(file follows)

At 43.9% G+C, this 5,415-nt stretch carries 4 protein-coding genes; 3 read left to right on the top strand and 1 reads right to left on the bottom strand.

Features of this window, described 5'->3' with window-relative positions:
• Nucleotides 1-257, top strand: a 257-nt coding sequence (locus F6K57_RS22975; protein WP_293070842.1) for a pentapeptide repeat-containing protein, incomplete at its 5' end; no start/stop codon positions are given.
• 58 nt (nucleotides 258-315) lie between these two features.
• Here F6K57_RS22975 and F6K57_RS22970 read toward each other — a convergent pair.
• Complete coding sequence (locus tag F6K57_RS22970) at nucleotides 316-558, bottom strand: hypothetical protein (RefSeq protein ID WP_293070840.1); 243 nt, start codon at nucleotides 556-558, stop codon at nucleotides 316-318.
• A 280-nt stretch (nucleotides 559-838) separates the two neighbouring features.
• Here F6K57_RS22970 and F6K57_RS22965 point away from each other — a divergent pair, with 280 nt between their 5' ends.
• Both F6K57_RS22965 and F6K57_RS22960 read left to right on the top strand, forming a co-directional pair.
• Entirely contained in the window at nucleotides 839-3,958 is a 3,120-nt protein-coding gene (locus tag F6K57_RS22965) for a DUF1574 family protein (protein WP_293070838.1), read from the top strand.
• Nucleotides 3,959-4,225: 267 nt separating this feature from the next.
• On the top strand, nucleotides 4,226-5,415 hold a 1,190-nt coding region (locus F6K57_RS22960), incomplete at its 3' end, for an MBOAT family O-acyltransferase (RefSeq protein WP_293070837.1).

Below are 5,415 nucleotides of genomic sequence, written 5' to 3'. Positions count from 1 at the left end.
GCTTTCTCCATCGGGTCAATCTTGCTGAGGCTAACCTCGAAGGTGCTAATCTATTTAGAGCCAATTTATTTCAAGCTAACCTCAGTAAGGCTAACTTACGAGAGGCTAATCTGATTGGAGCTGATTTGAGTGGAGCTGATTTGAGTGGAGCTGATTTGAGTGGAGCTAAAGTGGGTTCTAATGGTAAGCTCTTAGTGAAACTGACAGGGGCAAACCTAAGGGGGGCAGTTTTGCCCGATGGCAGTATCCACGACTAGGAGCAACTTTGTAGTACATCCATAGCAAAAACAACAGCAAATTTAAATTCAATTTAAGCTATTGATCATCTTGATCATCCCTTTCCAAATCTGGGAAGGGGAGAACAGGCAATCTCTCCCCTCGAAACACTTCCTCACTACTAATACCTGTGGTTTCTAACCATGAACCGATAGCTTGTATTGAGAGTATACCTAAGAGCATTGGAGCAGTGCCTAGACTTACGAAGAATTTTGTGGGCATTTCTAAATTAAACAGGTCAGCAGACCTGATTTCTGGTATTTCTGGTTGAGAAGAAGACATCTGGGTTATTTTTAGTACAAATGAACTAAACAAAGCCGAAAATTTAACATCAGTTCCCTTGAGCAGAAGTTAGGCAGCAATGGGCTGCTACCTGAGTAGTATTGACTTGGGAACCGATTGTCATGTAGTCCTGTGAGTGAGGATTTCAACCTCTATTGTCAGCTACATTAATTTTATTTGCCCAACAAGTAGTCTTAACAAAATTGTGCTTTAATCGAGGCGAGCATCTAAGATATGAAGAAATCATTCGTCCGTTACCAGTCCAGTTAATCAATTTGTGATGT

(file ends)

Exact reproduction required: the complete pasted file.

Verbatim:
At 43.9% G+C, this 5,415-nt stretch carries 4 protein-coding genes; 3 read left to right on the top strand and 1 reads right to left on the bottom strand.

Features of this window, described 5'->3' with window-relative positions:
• Nucleotides 1-257, top strand: a 257-nt coding sequence (locus F6K57_RS22975; protein WP_293070842.1) for a pentapeptide repeat-containing protein, incomplete at its 5' end; no start/stop codon positions are given.
• 58 nt (nucleotides 258-315) lie between these two features.
• Here F6K57_RS22975 and F6K57_RS22970 read toward each other — a convergent pair.
• Complete coding sequence (locus tag F6K57_RS22970) at nucleotides 316-558, bottom strand: hypothetical protein (RefSeq protein ID WP_293070840.1); 243 nt, start codon at nucleotides 556-558, stop codon at nucleotides 316-318.
• A 280-nt stretch (nucleotides 559-838) separates the two neighbouring features.
• Here F6K57_RS22970 and F6K57_RS22965 point away from each other — a divergent pair, with 280 nt between their 5' ends.
• Both F6K57_RS22965 and F6K57_RS22960 read left to right on the top strand, forming a co-directional pair.
• Entirely contained in the window at nucleotides 839-3,958 is a 3,120-nt protein-coding gene (locus tag F6K57_RS22965) for a DUF1574 family protein (protein WP_293070838.1), read from the top strand.
• Nucleotides 3,959-4,225: 267 nt separating this feature from the next.
• On the top strand, nucleotides 4,226-5,415 hold a 1,190-nt coding region (locus F6K57_RS22960), incomplete at its 3' end, for an MBOAT family O-acyltransferase (RefSeq protein WP_293070837.1).

Below are 5,415 nucleotides of genomic sequence, written 5' to 3'. Positions count from 1 at the left end.
GCTTTCTCCATCGGGTCAATCTTGCTGAGGCTAACCTCGAAGGTGCTAATCTATTTAGAGCCAATTTATTTCAAGCTAACCTCAGTAAGGCTAACTTACGAGAGGCTAATCTGATTGGAGCTGATTTGAGTGGAGCTGATTTGAGTGGAGCTGATTTGAGTGGAGCTAAAGTGGGTTCTAATGGTAAGCTCTTAGTGAAACTGACAGGGGCAAACCTAAGGGGGGCAGTTTTGCCCGATGGCAGTATCCACGACTAGGAGCAACTTTGTAGTACATCCATAGCAAAAACAACAGCAAATTTAAATTCAATTTAAGCTATTGATCATCTTGATCATCCCTTTCCAAATCTGGGAAGGGGAGAACAGGCAATCTCTCCCCTCGAAACACTTCCTCACTACTAATACCTGTGGTTTCTAACCATGAACCGATAGCTTGTATTGAGAGTATACCTAAGAGCATTGGAGCAGTGCCTAGACTTACGAAGAATTTTGTGGGCATTTCTAAATTAAACAGGTCAGCAGACCTGATTTCTGGTATTTCTGGTTGAGAAGAAGACATCTGGGTTATTTTTAGTACAAATGAACTAAACAAAGCCGAAAATTTAACATCAGTTCCCTTGAGCAGAAGTTAGGCAGCAATGGGCTGCTACCTGAGTAGTATTGACTTGGGAACCGATTGTCATGTAGTCCTGTGAGTGAGGATTTCAACCTCTATTGTCAGCTACATTAATTTTATTTGCCCAACAAGTAGTCTTAACAAAATTGTGCTTTAATCGAGGCGAGCATCTAAGATATGAAGAAATCATTCGTCCGTTACCAGTCCAGTTAATCAATTTGTGATGT